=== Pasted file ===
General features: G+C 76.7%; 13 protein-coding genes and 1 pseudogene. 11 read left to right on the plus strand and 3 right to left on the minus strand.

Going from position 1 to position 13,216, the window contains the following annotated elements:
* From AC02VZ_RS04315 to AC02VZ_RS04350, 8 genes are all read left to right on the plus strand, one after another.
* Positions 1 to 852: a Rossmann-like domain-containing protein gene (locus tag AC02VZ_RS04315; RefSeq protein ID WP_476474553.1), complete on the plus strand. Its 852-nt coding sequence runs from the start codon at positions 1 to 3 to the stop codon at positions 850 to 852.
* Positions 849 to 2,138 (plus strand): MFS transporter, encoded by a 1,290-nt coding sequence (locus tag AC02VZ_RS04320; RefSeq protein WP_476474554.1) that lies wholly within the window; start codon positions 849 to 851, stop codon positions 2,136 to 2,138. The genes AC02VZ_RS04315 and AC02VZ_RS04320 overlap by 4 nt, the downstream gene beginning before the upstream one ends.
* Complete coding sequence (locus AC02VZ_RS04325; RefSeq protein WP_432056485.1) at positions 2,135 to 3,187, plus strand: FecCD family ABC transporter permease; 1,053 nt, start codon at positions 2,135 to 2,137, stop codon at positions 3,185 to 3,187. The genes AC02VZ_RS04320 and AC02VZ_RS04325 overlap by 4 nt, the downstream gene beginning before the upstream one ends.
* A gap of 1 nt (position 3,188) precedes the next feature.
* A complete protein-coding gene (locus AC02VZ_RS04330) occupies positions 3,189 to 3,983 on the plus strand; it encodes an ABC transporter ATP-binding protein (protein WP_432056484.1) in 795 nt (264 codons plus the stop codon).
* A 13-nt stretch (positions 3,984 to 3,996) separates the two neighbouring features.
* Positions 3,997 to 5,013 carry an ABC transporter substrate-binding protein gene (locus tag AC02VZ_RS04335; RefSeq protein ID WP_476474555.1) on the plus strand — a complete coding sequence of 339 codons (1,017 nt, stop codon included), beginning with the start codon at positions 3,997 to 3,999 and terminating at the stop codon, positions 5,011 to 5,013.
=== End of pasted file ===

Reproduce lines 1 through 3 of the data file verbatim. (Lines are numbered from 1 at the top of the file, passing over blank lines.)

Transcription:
General features: G+C 76.7%; 13 protein-coding genes and 1 pseudogene. 11 read left to right on the plus strand and 3 right to left on the minus strand.

Going from position 1 to position 13,216, the window contains the following annotated elements:
* From AC02VZ_RS04315 to AC02VZ_RS04350, 8 genes are all read left to right on the plus strand, one after another.